Going Concern standard tightened

From next year businesses will need to improve their assessment of the going concern basis for financial statement preparation. This follows publication of the FRC’s revised standard in response to recent well-publicised corporate failures (Carillion and Thomas Cook etc) where the auditor’s report failed to highlight concerns about the prospects of entities which collapsed shortly after.

What is going concern?
A company prepares financial statements on a going concern basis under the assumption that they can continue operations for at least the following 12 months. It is assumed that the company does not have the intention, or need, to liquidate its assets, and the financial statements are prepared accordingly.

What does this mean for directors?
It is the responsibility of the company directors to provide an assessment as to whether the going concern assumption is appropriate.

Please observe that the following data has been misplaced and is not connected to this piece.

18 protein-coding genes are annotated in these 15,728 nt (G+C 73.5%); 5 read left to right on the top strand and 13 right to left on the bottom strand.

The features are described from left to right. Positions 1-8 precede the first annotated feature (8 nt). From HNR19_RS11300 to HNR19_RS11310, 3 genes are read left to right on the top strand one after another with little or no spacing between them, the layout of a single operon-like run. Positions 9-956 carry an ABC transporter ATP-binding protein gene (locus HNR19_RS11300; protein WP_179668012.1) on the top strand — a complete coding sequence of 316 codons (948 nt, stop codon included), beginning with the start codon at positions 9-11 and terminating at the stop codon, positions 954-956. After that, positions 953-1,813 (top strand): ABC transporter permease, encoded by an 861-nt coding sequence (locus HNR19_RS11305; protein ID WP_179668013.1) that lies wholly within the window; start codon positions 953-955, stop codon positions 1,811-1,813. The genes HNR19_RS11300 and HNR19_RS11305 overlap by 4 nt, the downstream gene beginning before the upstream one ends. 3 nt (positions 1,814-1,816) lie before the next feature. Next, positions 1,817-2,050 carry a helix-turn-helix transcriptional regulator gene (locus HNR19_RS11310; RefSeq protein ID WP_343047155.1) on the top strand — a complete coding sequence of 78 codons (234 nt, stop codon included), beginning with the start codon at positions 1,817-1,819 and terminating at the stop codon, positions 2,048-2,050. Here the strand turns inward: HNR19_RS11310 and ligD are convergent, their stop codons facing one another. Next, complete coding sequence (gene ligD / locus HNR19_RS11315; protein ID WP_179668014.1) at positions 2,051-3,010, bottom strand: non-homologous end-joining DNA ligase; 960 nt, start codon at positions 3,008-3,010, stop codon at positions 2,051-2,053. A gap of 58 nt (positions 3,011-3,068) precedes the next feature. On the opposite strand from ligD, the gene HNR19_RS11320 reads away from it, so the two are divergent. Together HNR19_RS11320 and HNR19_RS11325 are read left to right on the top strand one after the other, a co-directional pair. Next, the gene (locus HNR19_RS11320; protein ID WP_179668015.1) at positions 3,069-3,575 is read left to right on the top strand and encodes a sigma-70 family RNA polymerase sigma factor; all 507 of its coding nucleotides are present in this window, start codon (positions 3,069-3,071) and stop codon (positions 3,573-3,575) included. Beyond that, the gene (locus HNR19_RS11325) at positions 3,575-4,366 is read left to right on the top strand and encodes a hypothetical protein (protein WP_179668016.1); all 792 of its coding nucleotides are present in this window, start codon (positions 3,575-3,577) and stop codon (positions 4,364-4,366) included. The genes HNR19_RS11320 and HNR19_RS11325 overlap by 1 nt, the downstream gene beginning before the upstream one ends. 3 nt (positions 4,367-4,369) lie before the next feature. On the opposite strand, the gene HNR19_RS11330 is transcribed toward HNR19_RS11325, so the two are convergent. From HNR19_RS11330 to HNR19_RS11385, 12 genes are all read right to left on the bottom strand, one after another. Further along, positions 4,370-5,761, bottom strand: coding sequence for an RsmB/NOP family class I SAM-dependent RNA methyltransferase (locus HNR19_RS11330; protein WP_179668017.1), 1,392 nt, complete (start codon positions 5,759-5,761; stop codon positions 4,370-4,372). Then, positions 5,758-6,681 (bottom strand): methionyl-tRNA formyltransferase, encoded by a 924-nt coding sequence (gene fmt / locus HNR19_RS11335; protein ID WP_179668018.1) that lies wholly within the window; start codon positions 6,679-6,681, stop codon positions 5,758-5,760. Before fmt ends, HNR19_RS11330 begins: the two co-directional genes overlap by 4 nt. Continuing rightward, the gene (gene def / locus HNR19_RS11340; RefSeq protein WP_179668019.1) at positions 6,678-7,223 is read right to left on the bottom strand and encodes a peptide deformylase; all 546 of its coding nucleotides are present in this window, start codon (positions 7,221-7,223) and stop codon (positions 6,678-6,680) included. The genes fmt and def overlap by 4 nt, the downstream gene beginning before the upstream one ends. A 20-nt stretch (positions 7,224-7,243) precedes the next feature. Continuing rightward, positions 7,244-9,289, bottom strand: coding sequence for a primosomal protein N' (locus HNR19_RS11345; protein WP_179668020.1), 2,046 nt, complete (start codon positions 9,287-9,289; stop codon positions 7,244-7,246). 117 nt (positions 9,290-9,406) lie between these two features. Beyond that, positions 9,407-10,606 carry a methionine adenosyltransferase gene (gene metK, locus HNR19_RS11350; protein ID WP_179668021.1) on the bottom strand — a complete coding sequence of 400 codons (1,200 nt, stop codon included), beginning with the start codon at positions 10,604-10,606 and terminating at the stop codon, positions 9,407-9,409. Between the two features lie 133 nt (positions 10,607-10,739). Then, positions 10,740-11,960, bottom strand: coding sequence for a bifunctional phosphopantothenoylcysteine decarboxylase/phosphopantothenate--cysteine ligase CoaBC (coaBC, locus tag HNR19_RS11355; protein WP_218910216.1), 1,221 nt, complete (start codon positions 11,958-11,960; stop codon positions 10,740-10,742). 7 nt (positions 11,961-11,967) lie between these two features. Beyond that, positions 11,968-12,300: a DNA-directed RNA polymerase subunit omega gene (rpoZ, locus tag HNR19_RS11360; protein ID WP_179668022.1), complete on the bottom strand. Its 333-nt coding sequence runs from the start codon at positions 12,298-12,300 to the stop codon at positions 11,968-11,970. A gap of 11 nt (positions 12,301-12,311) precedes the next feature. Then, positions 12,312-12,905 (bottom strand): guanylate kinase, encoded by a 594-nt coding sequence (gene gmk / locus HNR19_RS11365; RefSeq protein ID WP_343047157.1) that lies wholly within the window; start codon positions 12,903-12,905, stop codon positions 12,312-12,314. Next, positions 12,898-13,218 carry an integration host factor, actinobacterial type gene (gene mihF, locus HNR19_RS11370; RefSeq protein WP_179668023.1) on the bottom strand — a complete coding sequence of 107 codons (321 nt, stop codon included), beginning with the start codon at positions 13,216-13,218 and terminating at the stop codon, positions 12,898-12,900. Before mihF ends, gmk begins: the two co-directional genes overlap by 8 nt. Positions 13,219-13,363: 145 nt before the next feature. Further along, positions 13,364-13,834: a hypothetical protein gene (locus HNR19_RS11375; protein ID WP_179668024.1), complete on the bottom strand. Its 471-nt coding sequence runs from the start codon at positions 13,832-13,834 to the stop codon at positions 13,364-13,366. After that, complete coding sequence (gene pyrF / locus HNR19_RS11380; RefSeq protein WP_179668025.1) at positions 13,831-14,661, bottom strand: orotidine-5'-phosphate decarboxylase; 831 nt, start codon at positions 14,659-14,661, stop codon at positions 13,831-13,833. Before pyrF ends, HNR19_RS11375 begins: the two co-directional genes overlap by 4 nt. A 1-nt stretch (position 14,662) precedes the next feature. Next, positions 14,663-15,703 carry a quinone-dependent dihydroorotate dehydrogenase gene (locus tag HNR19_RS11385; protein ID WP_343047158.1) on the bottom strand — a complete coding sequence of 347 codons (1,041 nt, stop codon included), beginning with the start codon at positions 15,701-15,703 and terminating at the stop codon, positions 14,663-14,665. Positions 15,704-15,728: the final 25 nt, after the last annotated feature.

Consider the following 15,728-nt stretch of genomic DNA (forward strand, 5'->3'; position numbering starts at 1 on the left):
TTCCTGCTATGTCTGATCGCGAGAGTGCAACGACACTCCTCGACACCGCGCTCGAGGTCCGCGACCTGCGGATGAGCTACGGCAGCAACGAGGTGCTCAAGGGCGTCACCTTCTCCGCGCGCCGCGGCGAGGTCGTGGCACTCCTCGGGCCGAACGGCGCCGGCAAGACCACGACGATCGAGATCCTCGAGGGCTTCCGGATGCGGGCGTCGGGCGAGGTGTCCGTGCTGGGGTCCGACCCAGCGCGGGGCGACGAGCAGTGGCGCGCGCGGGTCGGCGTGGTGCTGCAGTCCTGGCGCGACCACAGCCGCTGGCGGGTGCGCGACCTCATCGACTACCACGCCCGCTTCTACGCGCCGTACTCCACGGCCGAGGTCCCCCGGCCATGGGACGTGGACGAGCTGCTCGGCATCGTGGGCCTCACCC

For small companies this could include preparation of budgets, sales forecasts and a review of borrowing arrangements to ensure the entity can meet its obligations in the future.
For medium and large companies, the work would extend beyond that of small companies to include areas such as market/product/contractual risks and the timing of cashflows before they can conclude on the entity’s ability to continue as a going concern.

What do the changes mean?
The revised standard means UK auditors will follow significantly stronger requirements than those currently required.
This will involve work by the auditor to:
• more robustly challenge the director’s assessment of going concern and thoroughly test the adequacy of the supporting evidence.
• provide transparent reporting for large organisations on whether management’s assessment is appropriate, and to set out the work they have done in this respect.
• stand back and consider all of the evidence obtained, whether corroborative or contradictory, before drawing conclusions on going concern.

These changes are due to come into force from 15 December 2019 and going forward businesses will need to make sure they have a solid case for going concern.

If your business needs help preparing forward projections or pulling a case together for going concern, then please get in touch.

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